Wouter Dam, Purple Sculpture, 2008, Ceramic, 10 x 12 x 11".

Abstract Paintings and Sculpture: Planes and Surfaces

James Hayward, Abstract #140, 2007, Oil on canvas on wood panel, 66 x 55".

Larry Bell, VD 9, 2008, Aluminum and silicon monoxide on black Arches paper, 50 x 39".


Frank Lloyd Gallery
2525 Michigan Avenue B5B
Santa Monica
Planes and Surfaces
July 19-August 23, 2008

Planes and Surfaces, focuses on geometric planes of color and interaction of surface techniques. In the evolution of abstract painting and sculpture, geometric form with limited palette is widespread, ranging from Russian Suprematist compositions to minimal paintings. In this exhibit, three Los Angeles based artists and one Dutch artist address planes and surfaces in reductive abstract works.

Of the four, Larry Bell has the longest history with minimal abstract painting. His early shaped canvases, which preceded his glass cubes, addressed issues of geometric form, containment, and surface. Those paintings led directly to the iconic glass cubes, which were included in landmark exhibitions The Responsive Eye in 1965 at Museum of Modern Art, and Primary Structures in 1966 at Jewish Museum. Larry Bell, best known for investigations of the complexities of highly refined surface treatments of glass, has created an extensive series of recent Vapor Drawings. Using the coating process on sheets of paper, Bell fuses vaporized metallic particles into subtle gradations. The works are infused with rich color relationships, and saturated with metallic iridescence.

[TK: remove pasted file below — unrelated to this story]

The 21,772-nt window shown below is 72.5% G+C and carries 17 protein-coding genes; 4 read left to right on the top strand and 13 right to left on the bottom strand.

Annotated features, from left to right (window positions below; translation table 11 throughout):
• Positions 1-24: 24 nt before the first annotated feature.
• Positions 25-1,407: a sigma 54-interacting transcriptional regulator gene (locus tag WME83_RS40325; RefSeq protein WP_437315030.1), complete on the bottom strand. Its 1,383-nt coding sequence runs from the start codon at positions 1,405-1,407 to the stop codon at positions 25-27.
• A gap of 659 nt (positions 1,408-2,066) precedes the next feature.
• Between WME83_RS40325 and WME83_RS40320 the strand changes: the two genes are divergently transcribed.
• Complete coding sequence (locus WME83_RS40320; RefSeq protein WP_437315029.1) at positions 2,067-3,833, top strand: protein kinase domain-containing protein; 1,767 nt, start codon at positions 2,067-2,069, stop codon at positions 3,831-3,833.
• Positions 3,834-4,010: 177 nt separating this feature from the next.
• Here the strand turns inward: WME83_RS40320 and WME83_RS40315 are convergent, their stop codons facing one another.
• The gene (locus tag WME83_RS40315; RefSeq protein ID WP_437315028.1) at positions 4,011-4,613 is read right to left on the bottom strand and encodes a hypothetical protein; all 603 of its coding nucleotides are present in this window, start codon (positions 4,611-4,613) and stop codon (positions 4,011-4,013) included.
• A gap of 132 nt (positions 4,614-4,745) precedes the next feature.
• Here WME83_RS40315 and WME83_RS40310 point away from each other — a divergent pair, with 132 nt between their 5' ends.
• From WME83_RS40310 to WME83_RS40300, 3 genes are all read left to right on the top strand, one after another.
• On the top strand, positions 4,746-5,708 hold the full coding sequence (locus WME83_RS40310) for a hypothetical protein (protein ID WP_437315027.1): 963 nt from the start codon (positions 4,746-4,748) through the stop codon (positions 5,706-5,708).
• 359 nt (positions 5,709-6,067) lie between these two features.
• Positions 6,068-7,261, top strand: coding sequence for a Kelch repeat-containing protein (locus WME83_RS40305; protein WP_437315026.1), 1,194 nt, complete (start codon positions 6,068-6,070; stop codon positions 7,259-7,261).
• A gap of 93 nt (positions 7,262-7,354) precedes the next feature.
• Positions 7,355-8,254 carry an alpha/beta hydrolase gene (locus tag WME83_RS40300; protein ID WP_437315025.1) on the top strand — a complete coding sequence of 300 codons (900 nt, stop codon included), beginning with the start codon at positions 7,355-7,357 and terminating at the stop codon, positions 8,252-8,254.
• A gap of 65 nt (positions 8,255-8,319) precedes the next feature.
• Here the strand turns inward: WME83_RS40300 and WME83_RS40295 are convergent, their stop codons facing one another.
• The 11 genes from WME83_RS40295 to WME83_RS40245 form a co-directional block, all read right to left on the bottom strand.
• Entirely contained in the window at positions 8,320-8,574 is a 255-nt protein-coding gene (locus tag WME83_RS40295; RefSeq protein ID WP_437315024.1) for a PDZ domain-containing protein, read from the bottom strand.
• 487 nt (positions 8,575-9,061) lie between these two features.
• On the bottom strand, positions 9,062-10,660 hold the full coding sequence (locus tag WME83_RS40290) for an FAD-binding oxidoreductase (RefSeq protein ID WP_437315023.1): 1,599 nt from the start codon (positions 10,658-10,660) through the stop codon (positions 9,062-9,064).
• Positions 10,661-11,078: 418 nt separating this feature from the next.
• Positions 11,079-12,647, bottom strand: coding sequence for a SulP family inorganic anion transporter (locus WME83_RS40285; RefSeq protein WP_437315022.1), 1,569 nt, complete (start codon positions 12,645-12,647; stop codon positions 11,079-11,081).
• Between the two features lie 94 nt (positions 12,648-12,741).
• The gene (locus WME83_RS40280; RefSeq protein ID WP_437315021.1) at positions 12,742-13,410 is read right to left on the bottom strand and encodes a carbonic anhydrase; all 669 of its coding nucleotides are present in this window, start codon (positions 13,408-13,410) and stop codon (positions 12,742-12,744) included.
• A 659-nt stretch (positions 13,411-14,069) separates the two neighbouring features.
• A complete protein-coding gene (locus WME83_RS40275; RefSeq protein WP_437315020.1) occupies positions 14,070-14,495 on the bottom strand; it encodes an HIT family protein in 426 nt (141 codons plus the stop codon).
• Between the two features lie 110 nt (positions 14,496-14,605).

The large-scale abstract paintings of James Hayward have been described by the critic Dave Hickey as "stepping into liquid." Hayward's monochromatic canvases display the fluid and malleable properties of oil paint, and present a rich, undulating yet unified field. Hayward's work has been exhibited extensively throughout the U.S. James Hayward was born in San Francisco in 1943. He received his Bachelor of Fine Arts at San Diego State, and then studied at the University of California, Los Angeles and the University of Washington, where he received his Master of Fine Arts in 1972.

Scot Heywood's paintings relate to Minimal art of the late 20th century, as well as the origins of geometric abstraction in such artists as Kasimir Malevich and Piet Mondrian. Heywood's attention to detail and presentation are evident in the placement of individual panels, as well as refined diagonal layering of paint. Heywood is self-taught, and frequently exhibits in Southern California.

Wouter Dam demonstrates an ability to combine sleek and undulating ceramic forms with soft and sensual color. He fuses planes and bulges, creating compact small sculpture that has equal interest in interior and exterior form. The work seems to spring from several sources: vase form, reductive abstraction, and the natural world. The result is a marvelous and minimal blend of these things, a simple and elegant architecture. The artist was born in 1957 in Utrecht, the Netherlands. He studied at the Gerrit Rietveld Academie, Department of Ceramics. His work has been exhibited throughout the world, including Germany, Japan, France and his native Holland. His work is in the collection of Stedelijk Museum in Amsterdam, Musee des Arts Decoratif in Paris, and Detroit Institute of Art.

Larry Bell, VD 7, 2008, aluminum and silicon monoxide on black Arches paper, 50 x 39 in.


Scot Heywood, Untitled Yellow, Blue, Red, 2007, Acrylic on canvas
78 x 72".